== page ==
Phil Leggiere reviewed Go and Tell Pharaoh for, saying that "in contrast to his public image … Sharpton comes across as a more complex figure than many might have suspected, actively rethinking earlier ideas, strategies, and prejudices with a candor not very often characteristic of politicians of any race, creed, or color." Ebony contributor Kevin Chappell wrote that, "ego aside, Sharpton makes no bones about his goal. He's on a mission to build a national civil-rights organization and a social movement the same way [Martin Luther] King did with SCLC and Jackson did with Operation Breadbasket and later the Rainbow/Push Coalition.… To say his movement has taken root and grown is an understatement. Since opening his House of Justice in Harlem in 1991, Sharpton's National Action Network has rapidly expanded across the country."

Al on America was published as Sharpton announced his candidacy for the 2004 presidential election. The book promotes his ideas and the policies he would like to see enacted, including an end to the U.S. embargo of Cuba. He believes in the separation of church and state, higher pay for teachers, and the right of all citizens, including those with prison records, to vote.

In the period between the publication of Sharpton's two books, the public had developed an increased awareness of racial profiling by police and had borne witness to a number of incidents of extreme police brutality. Sharpton was a vocal protestor when in August 1998, Haitian immigrant Abner Louima was arrested and tortured by four white New York City policemen who sodomized him with a plunger handle. In an equally shocking case the following February, four New York City policemen searching for a rape suspect knocked on Amadou Diallo's door to question him. He came to the door and reached inside his jacket for his wallet, at which point the officers shot at him forty-one times, hitting him with nineteen bullets.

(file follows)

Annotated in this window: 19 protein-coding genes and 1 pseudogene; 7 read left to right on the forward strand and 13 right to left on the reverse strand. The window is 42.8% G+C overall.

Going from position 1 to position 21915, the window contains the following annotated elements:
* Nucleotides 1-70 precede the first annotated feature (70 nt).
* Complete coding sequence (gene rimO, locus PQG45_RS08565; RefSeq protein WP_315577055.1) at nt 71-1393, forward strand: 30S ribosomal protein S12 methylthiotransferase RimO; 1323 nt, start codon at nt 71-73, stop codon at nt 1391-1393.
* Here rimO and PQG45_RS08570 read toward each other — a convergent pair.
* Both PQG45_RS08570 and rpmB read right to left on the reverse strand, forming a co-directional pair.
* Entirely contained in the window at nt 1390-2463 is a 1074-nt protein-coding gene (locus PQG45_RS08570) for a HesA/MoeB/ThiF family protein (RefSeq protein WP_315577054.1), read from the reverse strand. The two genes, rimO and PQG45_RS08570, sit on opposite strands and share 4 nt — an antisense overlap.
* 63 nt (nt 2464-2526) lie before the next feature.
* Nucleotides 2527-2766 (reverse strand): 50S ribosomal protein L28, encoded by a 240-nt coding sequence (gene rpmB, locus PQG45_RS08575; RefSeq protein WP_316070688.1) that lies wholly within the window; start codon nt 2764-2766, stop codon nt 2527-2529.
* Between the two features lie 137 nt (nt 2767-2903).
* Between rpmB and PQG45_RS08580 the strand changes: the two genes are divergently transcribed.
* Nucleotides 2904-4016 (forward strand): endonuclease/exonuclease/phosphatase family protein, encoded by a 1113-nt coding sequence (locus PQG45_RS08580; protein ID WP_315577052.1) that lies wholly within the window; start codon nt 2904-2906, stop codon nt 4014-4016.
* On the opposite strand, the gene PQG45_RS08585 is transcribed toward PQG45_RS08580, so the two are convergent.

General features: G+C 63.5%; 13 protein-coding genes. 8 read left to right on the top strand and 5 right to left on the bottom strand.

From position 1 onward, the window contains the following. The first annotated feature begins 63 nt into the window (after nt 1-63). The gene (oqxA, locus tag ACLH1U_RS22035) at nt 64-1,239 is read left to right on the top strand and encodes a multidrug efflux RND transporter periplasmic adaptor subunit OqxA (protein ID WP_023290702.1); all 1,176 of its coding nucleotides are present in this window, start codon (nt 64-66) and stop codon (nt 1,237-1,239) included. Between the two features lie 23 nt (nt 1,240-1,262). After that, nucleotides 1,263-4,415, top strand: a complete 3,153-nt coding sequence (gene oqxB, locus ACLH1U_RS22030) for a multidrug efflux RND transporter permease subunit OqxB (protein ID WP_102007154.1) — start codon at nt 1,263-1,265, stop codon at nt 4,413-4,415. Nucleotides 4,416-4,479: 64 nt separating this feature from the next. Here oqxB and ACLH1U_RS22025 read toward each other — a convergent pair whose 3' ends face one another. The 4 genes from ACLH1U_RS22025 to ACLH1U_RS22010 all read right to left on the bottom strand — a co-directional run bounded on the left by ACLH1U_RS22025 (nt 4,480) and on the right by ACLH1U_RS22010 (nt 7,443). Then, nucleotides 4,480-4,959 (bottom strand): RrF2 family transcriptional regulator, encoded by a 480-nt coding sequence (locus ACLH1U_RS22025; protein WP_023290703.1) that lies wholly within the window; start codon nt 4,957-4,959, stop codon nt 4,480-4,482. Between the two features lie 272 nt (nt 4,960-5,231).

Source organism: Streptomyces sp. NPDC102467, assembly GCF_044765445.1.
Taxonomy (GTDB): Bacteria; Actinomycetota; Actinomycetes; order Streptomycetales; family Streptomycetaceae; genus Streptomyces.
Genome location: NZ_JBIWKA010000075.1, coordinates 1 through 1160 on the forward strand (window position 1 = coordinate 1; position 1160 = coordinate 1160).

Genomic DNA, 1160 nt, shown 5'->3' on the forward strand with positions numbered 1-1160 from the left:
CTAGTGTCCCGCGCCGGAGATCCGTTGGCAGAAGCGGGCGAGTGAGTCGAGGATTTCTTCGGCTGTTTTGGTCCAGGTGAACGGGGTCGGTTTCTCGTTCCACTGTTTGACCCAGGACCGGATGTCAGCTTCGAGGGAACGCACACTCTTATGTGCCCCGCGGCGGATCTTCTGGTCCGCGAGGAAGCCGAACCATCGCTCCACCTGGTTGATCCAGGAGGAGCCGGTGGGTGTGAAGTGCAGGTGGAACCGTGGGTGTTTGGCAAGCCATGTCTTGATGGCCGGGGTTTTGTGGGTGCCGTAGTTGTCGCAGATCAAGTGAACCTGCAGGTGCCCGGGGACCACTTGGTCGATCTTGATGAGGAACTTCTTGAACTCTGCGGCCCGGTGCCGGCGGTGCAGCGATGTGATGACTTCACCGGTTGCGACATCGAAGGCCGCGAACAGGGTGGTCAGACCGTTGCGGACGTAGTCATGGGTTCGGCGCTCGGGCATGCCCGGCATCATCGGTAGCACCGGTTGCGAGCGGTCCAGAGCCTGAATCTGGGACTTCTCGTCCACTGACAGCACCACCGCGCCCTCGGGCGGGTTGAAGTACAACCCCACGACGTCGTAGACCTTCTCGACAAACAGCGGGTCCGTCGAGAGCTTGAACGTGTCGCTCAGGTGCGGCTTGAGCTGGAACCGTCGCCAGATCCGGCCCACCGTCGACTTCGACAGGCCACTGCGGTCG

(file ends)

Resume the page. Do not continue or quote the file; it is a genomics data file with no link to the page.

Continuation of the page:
New York Observer contributor Baz Dreisinger wrote that Sharpton's "leadership during the Diallo trial transformed him from a Ras the Exhorter figure—the character in Ellison's Invisible Man who stood on street corners, wildly boding doom—into a potent human-rights leader whose efforts helped dismantle the NYPD's controversial Street Crimes Unit." Dreisinger said of the book that, "instead of analysis, Mr. Sharpton offers up simple, usually appealing declarations about the is and the ought. He has mastered the voice that American oratory is famous for: plain style (reminiscent of Puritan sermons), repetition that builds to a climax (echoing Martin Luther King), and a homily or anecdote at every turn (providing the sort of homespun wisdom that, as someone like Lincoln knew, appeals to everyman)."



Contemporary Black Biography, Volume 21, Gale (Detroit, MI), 1999.

Encyclopedia of World Biography, Gale (Detroit, MI), 1998.

Newsmakers, Gale (Detroit, MI), 1991.

Religious Leaders of America, Gale (Detroit, MI), 1999.

Sharpton, Al, and Anthony Walton, Go and Tell Pharaoh: The Autobiography of the Reverend Al Sharpton, Doubleday (New York, NY), 1996.


Black Issues Book Review, September-October, 2002, Tracy Grant, review of Al on America, p. 32.

Ebony, July, 2001, Kevin Chappell, "The 'New' Al Sharpton Talks about the 'Old' Al Sharpton and the New Threats to Black Americans" (interview), p. 124.

Kirkus Reviews, September 1, 2002, review of Al on America, p. 1290.

Los Angeles Times Book Review, June 23, 1996, Dick Russell, review of Go and Tell Pharaoh: The Autobiography of the Reverend Al Sharpton, p. 8.

New Republic, April 22, 1996, Jim Sleeper, review of Go and Tell Pharaoh, p. 34.

New Yorker, February 18, 2002, Elizabeth Kolbert, "The People's Preacher: Al Sharpton Would Rather Walk Naked than Wear Your Wretched Dress," p. 156.

New York Times Book Review, June 23, 1996, Walter Goodman, review of Go and Tell Pharaoh, p. 27.

Publishers Weekly, August 26, 2002, review of Al on America, p. 54.

Tikkun, July-August, 1999, Jack Newfield, "An Interview with Al Sharpton," p. 22.

Time, April 8, 1996, Jack E. White, review of Go and Tell Pharaoh, p. 74.


National Review Online, (October 8, 2002), Rod Dreher, review of Al on America.

New York Observer Online, (January 7, 2003), Baz Dreisinger, review of Al on America., (January 7, 2003), Phil Leggiere, review of Go and Tell Pharaoh; Dwight Garner, "Al Sharpton's Second Act" (interview).

Washington Times Online, (November 15, 2002), Deborah Simmons, "Al Sharpton, Anyone?"*